And then, I think of you. I think of the four eggs I started with that cycle, and I can’t be anything but glad you were the one who took hold. You’re perfect. All the things that make up the person that is you are just right, and I couldn’t imagine anything else, anyone else.

As you grow, you continue to show me more of who you are, and I couldn’t be more enthralled.

I ask you sometimes why you chose me when you were just a spark. I love you, Jaina.

Go back to: Episode 4 – It Takes A Village

So, Hi?

June 26, 2018

Long time no see, friends, neighbors, random-blog passers-by.

So. Not going to lie—2017 was a bad year for me. It was a bad year for a lot of people and for my whole country, but personally? Yeah, it was an all around suck fest.

I’ve had the next post in my series, Turkey Basting, queued for well over a year and a half—probably closer to two at this point. I remember writing it. I’d dropped off the tank that stored my donor’s sperm, and I was sitting in the hospital’s cafeteria, waiting for my insemination appointment. I think it was my third attempt.

I was beginning to really come to terms with the fact motherhood might not happen for me. Logically, I always knew this, and I was mostly sanguine with it. I’m a woman of limited means, and I knew I couldn’t try forever. I’ve always prized myself on being a realist. I haven’t ever pinned my every hope and dream on being a mother—in fact, there are many things I want more than motherhood—but I was surprised at just how draining the cycle of overcoming infertility was on my psyche.

On top of coming to terms with that, 2017 held a lot of change for me. A lot of upheaval. I’m a homeowner now. It wasn’t my first choice, as my financial situation was already tight where I was and got exponentially tighter with a mortgage. The situations that led to the change were fraught with varying levels of bad juju.

In other words, fun to be had on all fronts—emotional, economical, etc.

I’m happy to report that 2018 is, in so many ways, treating me better. I finished another book. It’s with an editor for first round edits, so you’ll be hearing about it soon. My other books will be put on sale in the next few days.

Oh, and I’m currently five months pregnant. My alien unit with two healthy X chromosomes is due in late October. I’ll save that story for my Turkey Basting adventures, though.

See you guys really soon.

Spaces Between Notes is Live!

October 27, 2016

ebookcoversbnbyks2Spaces Between Notes is live and available for purchase on Amazon. Pick up your copy today.

Spaces Between Notes on Amazon.

Read what others are saying about Spaces Between Notes on GooodReads.

Also, to celebrate my new book, remember that my other three books are available for free through tomorrow.

Finding Purgatory on Amazon

Duplicity on Amazon

One to Tell the Grandkids on Amazon


Buy One, Get Three Free!

October 24, 2016

Actually, you don’t have to buy anything to get free books.To celebrate my new book, my three previous books are available absolutely free for the next five days.

Check out my books, Duplicity, One to Tell the Grandkids, and Finding Purgatory free here on Amazon.

Pre-order Spaces Between Notes here.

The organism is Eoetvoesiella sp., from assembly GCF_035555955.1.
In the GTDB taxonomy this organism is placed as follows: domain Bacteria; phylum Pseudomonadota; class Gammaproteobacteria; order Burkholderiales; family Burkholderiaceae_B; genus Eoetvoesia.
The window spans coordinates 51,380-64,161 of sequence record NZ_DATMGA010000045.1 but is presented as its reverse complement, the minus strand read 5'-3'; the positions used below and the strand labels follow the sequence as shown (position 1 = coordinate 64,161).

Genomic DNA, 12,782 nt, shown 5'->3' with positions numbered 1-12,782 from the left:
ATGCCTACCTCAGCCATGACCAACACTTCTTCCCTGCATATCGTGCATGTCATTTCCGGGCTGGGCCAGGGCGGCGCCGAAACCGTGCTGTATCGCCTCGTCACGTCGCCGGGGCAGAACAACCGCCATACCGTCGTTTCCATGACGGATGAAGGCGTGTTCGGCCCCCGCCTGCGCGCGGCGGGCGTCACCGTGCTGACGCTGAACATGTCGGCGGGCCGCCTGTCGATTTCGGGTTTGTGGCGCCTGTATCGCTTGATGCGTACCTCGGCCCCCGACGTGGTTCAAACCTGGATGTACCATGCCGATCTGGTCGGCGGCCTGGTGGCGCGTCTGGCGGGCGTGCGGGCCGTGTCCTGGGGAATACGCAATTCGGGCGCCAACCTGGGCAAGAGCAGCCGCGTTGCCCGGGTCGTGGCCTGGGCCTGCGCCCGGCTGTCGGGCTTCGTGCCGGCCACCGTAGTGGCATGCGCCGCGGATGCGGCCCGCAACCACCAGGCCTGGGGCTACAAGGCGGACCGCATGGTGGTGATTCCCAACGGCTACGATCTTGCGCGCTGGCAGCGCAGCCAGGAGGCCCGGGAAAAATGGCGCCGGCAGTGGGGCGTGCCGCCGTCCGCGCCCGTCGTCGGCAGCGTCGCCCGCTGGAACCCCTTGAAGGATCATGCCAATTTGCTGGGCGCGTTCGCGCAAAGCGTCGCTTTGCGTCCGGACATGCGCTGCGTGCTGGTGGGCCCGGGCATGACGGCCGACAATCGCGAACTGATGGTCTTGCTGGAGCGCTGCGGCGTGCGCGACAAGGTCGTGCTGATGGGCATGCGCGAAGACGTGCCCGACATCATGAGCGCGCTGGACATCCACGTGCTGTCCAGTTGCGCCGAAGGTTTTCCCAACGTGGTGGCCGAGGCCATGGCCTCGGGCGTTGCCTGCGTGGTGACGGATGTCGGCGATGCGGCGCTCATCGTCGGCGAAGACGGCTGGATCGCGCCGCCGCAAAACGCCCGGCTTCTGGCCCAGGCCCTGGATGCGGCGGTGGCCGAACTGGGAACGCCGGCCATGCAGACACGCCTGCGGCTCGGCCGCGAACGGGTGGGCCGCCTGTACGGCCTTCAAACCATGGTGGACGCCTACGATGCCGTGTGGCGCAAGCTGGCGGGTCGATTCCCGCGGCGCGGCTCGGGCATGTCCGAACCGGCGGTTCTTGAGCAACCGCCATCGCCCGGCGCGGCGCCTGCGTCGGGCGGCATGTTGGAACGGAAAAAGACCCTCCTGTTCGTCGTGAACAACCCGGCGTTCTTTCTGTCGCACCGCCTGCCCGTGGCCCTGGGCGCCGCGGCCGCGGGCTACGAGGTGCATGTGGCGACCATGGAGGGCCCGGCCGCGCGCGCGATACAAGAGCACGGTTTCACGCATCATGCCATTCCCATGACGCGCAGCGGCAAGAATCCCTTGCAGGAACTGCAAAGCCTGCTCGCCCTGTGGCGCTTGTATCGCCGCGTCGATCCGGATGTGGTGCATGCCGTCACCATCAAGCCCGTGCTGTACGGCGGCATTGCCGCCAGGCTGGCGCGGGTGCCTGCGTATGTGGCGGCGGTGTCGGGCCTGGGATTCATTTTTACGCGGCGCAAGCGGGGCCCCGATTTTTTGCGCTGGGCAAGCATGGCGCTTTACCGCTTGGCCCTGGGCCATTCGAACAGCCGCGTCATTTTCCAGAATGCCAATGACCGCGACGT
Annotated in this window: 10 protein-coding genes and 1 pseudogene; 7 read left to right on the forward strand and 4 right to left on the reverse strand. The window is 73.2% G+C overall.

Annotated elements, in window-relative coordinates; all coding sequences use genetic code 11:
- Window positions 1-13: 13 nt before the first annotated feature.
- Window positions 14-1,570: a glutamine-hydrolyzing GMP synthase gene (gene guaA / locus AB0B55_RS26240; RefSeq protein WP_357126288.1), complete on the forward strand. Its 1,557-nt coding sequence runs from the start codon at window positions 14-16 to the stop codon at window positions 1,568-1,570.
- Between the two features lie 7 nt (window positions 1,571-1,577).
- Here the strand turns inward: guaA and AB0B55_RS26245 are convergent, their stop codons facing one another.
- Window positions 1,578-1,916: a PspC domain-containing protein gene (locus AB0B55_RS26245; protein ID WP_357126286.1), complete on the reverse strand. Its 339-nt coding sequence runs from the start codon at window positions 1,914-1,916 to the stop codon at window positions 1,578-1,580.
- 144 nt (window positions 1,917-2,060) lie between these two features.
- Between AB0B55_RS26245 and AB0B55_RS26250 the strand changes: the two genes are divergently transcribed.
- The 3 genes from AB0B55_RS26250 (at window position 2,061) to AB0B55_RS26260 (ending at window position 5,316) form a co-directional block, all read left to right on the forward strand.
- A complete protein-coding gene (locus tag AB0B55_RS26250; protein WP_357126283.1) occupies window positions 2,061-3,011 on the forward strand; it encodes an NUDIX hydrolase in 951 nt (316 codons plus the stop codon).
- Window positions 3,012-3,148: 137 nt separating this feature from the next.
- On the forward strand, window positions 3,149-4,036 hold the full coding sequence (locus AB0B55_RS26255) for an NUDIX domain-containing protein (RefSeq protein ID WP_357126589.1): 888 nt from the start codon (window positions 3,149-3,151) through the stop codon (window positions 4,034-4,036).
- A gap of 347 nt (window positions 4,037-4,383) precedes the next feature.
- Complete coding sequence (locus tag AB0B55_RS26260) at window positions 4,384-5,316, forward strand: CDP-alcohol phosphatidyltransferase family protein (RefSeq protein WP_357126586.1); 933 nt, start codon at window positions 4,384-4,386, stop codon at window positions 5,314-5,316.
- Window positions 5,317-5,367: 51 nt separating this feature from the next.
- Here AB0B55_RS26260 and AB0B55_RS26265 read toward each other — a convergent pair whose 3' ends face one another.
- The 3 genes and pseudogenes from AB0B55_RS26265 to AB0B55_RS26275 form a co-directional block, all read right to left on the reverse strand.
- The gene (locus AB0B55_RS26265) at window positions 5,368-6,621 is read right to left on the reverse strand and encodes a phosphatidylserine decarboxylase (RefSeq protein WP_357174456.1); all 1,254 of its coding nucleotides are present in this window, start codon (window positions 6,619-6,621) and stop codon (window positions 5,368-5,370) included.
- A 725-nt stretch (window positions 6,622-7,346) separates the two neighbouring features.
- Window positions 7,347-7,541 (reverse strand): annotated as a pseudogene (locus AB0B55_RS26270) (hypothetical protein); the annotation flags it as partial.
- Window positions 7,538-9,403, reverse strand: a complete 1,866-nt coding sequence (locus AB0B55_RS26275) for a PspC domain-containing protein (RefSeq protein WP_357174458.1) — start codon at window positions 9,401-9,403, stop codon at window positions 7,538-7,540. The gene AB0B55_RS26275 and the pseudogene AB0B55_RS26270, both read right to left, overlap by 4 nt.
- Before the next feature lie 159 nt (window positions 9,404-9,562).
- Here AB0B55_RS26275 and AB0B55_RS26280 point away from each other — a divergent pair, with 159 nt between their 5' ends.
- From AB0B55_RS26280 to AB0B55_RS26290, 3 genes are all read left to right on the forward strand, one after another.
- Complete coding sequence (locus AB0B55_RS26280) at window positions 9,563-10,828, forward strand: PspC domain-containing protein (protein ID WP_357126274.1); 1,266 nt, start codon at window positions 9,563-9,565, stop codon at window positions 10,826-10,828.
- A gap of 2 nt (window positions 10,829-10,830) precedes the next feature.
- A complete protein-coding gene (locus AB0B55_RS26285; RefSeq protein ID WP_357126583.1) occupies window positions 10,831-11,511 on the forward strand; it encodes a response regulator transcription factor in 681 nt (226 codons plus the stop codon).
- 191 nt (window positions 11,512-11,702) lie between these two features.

Spaces Between Notes Release Date and Pre-Order Link

October 21, 2016

My fourth book, Spaces Between Notes, finally has a release date. Pre-Order Spaces Between Notes here, and it will be delivered to your Kindle on 10/27.

On release day, my other three books, Duplicity, One to Tell The Grandkids, and Finding Purgatory, will be available at discounted rates.

You can read reviews for Spaces Between Notes on Goodreads.

Spaces Between Notes Cover Reveal and ARC Request

October 3, 2016

First, if you’re interested in an ARC (advanced reader’s copy) in exchange for an honest review, fill out the Spaces Between Notes ARC request form here.

Now, my gorgeous cover. Are you ready? Mina is a true artist.


More news including release information will be up soon. I’m so excited for this.Please fill out the form if you’re interested in an advance copy.

Book News

October 2, 2016

It’s that time again. I’m getting ready to release my fourth book. This book will be called Spaces Between Notes. I’ll be doing the cover reveal later today (or tomorrow for those of us on the West coast) along with an ARC sign up.

For now, I’ll leave you with the summary:

Nikolai Amorosa is one of those men’s men. You know the type—allergic to feelings, couldn’t have a heartfelt discussion if he tried, which he never did. Then, he lost his voice, and any chance of communication went out the window.

Unable to speak or otherwise interact with anyone, Niko’s anger was off the charts. It could’ve been worse; he could’ve been in jail. Instead, he found himself doing construction on Carys Harper’s house. Carys talked—a lot—both with her voice and her hands. She was also at the beck and call of her deaf little brother, Benny, which drove Niko nine kinds of crazy. Not that he would’ve said anything, even if he could.

Something else that drove him crazy? Carys was stubborn. She wouldn’t let him wallow.More than that, she seemed to hear all the things he couldn’t say. She understood him like she understood music. She heard what existed in the spaces between notes. She knew that sometimes silence screams the loudest.

It Takes A Village

May 22, 2016

Sorry about the delay between posts. Life got all…lifey. Go figure, right?

After my initial appointment with the infertility doc and her vampiric practice (eleven vials of blood…I’m pretty sure she’s feeding her habit), I made an appointment with a social worker at my doctor’s request. Now, remember, Kaiser Permanente is my medical provider. They’re all about preventative care, which is something I appreciate. In this case, the idea is to make sure I’ve thought of all the basics and that I know what my resources are.